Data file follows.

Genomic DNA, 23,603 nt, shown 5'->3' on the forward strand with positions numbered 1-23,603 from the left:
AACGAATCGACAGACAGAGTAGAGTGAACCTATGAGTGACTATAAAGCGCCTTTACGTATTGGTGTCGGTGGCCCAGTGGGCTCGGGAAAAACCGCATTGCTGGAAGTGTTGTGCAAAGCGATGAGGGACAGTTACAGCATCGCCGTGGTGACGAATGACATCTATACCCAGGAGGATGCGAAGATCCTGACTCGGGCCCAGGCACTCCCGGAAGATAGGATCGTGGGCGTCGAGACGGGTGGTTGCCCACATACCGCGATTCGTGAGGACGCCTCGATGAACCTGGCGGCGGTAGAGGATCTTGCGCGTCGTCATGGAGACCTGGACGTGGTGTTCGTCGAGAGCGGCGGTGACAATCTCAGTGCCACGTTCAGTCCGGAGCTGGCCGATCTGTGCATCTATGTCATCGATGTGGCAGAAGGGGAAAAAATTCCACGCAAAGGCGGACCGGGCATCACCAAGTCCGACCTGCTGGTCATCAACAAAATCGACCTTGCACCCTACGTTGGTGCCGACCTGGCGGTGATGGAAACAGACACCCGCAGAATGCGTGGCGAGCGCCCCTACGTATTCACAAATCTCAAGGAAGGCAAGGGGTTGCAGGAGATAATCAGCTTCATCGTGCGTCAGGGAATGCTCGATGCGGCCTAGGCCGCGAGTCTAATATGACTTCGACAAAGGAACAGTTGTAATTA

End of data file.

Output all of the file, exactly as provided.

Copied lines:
Genomic DNA, 23,603 nt, shown 5'->3' on the forward strand with positions numbered 1-23,603 from the left:
AACGAATCGACAGACAGAGTAGAGTGAACCTATGAGTGACTATAAAGCGCCTTTACGTATTGGTGTCGGTGGCCCAGTGGGCTCGGGAAAAACCGCATTGCTGGAAGTGTTGTGCAAAGCGATGAGGGACAGTTACAGCATCGCCGTGGTGACGAATGACATCTATACCCAGGAGGATGCGAAGATCCTGACTCGGGCCCAGGCACTCCCGGAAGATAGGATCGTGGGCGTCGAGACGGGTGGTTGCCCACATACCGCGATTCGTGAGGACGCCTCGATGAACCTGGCGGCGGTAGAGGATCTTGCGCGTCGTCATGGAGACCTGGACGTGGTGTTCGTCGAGAGCGGCGGTGACAATCTCAGTGCCACGTTCAGTCCGGAGCTGGCCGATCTGTGCATCTATGTCATCGATGTGGCAGAAGGGGAAAAAATTCCACGCAAAGGCGGACCGGGCATCACCAAGTCCGACCTGCTGGTCATCAACAAAATCGACCTTGCACCCTACGTTGGTGCCGACCTGGCGGTGATGGAAACAGACACCCGCAGAATGCGTGGCGAGCGCCCCTACGTATTCACAAATCTCAAGGAAGGCAAGGGGTTGCAGGAGATAATCAGCTTCATCGTGCGTCAGGGAATGCTCGATGCGGCCTAGGCCGCGAGTCTAATATGACTTCGACAAAGGAACAGTTGTAATTA